I use the hashtag #everydaylife on Instagram a lot. My goal is to convey the deep appreciation I have for my own ordinary existence. Am I sometimes frustrated, cranky, tired, and ungrateful? You bet. Am I even more often thankful, aware to the point of pain, and struck with wonder? No question.
So, I thought I’d share some of the #everydaylife moments from an absolutely spectacular three-day weekend. For many years this has been a family weekend (no doubt driven in large part by the fact that my mother’s birthday is the 3rd). It’s a weekend I look forward to all year. My sister, our husbands, and our collective four children all gather with my parents. It brings a lump to my throat to even write that, by the way. I’m intensely conscious of how fortunate we are.
Thursday night we arrived in time for a late dinner, and to witness my father reading Swallows and Amazons to the four cousins. I loved this book as a child, and have vivid memories of him reading to me when I was a child (Treasure Island and The Water Babies feature most in my recollections).
Friday morning dawned clear and beautiful, and Hilary and I enjoyed a supremely special and immensely rare lunch with our mother for her birthday. I honestly can’t recall the last time the three of us had a sit-down meal alone, together. I’ll spare you the selfie I took of the three of us leaving, but I thoroughly enjoyed every moment won’t ever forget it.
Friday night was birthday dinner, with presents and cake and candles and photographs of Nana with her four grandchildren that I prize.
Saturday started with the small-town parade that we all love. The children love the candy that the floats throw, we all love the music, and my favorite is the ever-dwindling number of World War II veterans in the parade. I remember when some of them used to walk. There was red white and blue, small waving American flags, marching bands, and homemade raspberry, blueberry, and yogurt popsicles by Grace.
We all went out on my parents’ boat and through a series of unexpected twists ended up not joining the yacht club sunflower raft as planned but instead going out for a short sail. The code flags that we had hoisted to celebrate the holiday ripped off the halyard. Back on the mooring, we needed to get the halyard, which was billowing loose towards the top of the mast. First Grace went up in a bosun’s chair, hoisted by my father and Matt. She didn’t make it to the top before we realized the block that the line hoisting her up went through as broken, and quickly she came down. It was Whit’s turn. About 2/3 of the way up he started shouting. “Mummy! Mummy! I am terrified!” We encouraged him to keep going, and he did. He went all the way to the top of the mast, captured the loose halyard, and came back down again. It’s hard to see in the picture above, but that’s him at the top of the mast.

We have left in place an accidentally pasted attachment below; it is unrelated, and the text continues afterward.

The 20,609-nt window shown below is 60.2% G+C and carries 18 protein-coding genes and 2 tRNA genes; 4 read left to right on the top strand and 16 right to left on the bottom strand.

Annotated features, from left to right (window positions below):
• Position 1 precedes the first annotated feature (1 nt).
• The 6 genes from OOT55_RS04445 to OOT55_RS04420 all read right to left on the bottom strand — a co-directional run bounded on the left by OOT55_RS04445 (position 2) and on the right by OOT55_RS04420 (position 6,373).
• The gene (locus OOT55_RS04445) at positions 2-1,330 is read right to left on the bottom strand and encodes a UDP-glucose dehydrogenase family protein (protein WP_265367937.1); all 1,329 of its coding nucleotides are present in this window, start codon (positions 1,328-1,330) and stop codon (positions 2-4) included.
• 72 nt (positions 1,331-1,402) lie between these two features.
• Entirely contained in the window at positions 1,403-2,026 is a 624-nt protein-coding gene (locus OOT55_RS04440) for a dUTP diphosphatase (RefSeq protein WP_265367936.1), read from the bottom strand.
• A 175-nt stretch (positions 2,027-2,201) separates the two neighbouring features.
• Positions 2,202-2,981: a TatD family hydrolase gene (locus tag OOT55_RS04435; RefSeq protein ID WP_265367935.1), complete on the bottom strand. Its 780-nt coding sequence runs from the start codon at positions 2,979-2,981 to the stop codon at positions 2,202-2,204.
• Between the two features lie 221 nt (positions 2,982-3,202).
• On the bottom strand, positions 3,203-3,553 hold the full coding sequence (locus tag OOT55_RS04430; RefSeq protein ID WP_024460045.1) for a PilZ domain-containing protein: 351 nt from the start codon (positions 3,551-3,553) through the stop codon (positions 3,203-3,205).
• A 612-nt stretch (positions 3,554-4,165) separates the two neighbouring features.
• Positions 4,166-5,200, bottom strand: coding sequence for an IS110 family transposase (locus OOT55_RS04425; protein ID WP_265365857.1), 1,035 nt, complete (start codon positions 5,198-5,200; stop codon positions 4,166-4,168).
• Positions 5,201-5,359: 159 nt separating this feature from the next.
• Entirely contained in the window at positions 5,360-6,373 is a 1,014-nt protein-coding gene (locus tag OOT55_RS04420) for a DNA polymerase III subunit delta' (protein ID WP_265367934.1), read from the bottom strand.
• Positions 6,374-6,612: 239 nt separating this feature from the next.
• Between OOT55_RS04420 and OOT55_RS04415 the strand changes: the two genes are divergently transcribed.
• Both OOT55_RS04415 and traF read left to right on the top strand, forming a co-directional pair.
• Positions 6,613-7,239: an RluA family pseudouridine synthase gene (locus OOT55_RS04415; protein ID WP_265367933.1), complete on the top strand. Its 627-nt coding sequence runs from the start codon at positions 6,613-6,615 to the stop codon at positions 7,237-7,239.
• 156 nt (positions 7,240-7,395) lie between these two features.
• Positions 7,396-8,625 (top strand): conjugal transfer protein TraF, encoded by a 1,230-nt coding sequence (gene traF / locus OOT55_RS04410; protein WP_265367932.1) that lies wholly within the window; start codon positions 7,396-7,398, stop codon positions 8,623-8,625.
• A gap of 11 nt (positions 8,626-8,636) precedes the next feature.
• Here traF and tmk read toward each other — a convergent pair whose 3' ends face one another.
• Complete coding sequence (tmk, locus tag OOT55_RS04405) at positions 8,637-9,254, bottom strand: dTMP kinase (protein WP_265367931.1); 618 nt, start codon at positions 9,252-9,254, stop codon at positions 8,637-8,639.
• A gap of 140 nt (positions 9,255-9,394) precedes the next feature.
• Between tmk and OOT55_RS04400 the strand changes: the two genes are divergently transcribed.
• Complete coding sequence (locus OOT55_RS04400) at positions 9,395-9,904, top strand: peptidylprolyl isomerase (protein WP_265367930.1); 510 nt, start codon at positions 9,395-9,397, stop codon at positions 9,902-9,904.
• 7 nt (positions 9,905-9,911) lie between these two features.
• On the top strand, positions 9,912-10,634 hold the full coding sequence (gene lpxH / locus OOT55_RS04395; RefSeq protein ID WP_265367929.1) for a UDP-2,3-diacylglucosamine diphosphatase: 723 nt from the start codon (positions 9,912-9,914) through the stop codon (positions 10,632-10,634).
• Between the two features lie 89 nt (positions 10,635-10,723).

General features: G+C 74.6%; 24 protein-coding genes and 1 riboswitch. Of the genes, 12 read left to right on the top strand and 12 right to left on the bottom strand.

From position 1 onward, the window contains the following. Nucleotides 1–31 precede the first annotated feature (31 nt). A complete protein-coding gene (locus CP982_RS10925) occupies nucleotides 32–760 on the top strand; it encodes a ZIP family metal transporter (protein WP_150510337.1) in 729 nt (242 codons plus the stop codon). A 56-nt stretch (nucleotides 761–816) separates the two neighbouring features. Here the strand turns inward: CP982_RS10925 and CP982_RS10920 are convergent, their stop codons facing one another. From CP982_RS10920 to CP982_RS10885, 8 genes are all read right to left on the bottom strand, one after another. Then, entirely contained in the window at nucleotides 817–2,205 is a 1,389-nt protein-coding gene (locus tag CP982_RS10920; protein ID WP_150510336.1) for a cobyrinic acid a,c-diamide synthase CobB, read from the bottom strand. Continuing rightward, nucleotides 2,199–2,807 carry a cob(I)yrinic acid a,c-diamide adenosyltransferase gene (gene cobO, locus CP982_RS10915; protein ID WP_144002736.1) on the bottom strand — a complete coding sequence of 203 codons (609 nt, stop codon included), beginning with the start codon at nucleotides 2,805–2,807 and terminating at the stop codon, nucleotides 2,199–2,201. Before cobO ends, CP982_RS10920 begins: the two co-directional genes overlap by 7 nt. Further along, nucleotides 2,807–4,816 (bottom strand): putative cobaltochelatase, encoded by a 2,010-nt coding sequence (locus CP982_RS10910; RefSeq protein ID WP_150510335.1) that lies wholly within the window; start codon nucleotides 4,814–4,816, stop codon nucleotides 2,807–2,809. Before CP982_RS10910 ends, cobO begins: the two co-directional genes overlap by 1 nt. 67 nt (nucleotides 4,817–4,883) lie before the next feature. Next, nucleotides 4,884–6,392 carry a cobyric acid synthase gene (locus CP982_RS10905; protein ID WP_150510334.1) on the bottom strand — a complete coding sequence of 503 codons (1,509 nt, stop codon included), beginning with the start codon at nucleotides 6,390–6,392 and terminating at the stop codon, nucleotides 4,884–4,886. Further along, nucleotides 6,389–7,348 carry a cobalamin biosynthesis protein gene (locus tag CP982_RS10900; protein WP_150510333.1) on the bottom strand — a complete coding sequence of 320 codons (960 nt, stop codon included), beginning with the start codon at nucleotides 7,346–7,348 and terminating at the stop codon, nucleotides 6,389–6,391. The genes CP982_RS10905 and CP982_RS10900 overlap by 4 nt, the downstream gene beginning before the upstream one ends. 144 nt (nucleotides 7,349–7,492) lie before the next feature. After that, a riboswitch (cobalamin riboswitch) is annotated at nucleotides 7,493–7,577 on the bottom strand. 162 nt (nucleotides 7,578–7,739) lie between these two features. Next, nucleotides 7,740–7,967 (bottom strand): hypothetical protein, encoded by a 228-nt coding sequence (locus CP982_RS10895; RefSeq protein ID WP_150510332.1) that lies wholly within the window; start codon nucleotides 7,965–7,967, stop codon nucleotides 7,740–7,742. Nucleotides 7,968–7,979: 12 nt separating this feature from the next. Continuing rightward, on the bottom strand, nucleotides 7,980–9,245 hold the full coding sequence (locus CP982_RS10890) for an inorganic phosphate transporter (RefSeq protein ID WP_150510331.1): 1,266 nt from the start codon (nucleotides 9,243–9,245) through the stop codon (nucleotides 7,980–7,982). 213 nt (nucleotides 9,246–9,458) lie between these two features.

I told him the bravest thing I thought he did was admitting he was terrified. And then doing it anyway.
We had dinner at the yacht club, a location which always gives me slight goosebumps and where the past glints particularly brightly in the present (it’s the location where Matt and I celebrated our wedding reception). We watched the fireworks, breaths bated. Grace noted the way you could see the reflection of the starbursts on the water. Whit said he liked the ones that looked like falling stars best. I thought about how many years we’ve watched these same fireworks, at this same spot, marveling at time’s elasticity, amazed, as I am on a daily basis, at how quickly this life runs through my fingers even as I grasp at it.
We walked home and said goodbye to Hilary and her family, a farewell whose bittersweetness was tempered by how exhausted everyone was. I woke up missing them yesterday and feel sad that a weekend I anticipate for so long is over. Sunday was a quiet day, with sleeping in, tennis (we played singles, and it is near the end of days: Grace almost beat Matt, and Whit took two games off of me in a set), and an afternoon when Matt, my Dad, Grace, and Whit went sailing with a friend and Mum and I puttered around.
I was sad leaving yesterday afternoon, and wistful as we drove home (slowly). Summer is flying too quickly by, as is life itself. Grace and Whit head to camp in only a couple of weeks, and at that point it’s incontrovertible that we’re into the second half of the summer. As we crossed the Charles River into our home town, Matt pointed out the colors of the sky, the boathouse, and one of the Harvard houses. Yes. There is so much beauty all around us. And so much sorrow, too. Lambent colors, seen through the haze of tears. That what #everyday life is. It is full of beauty and gratitude and loss and memory and love. It shimmers.
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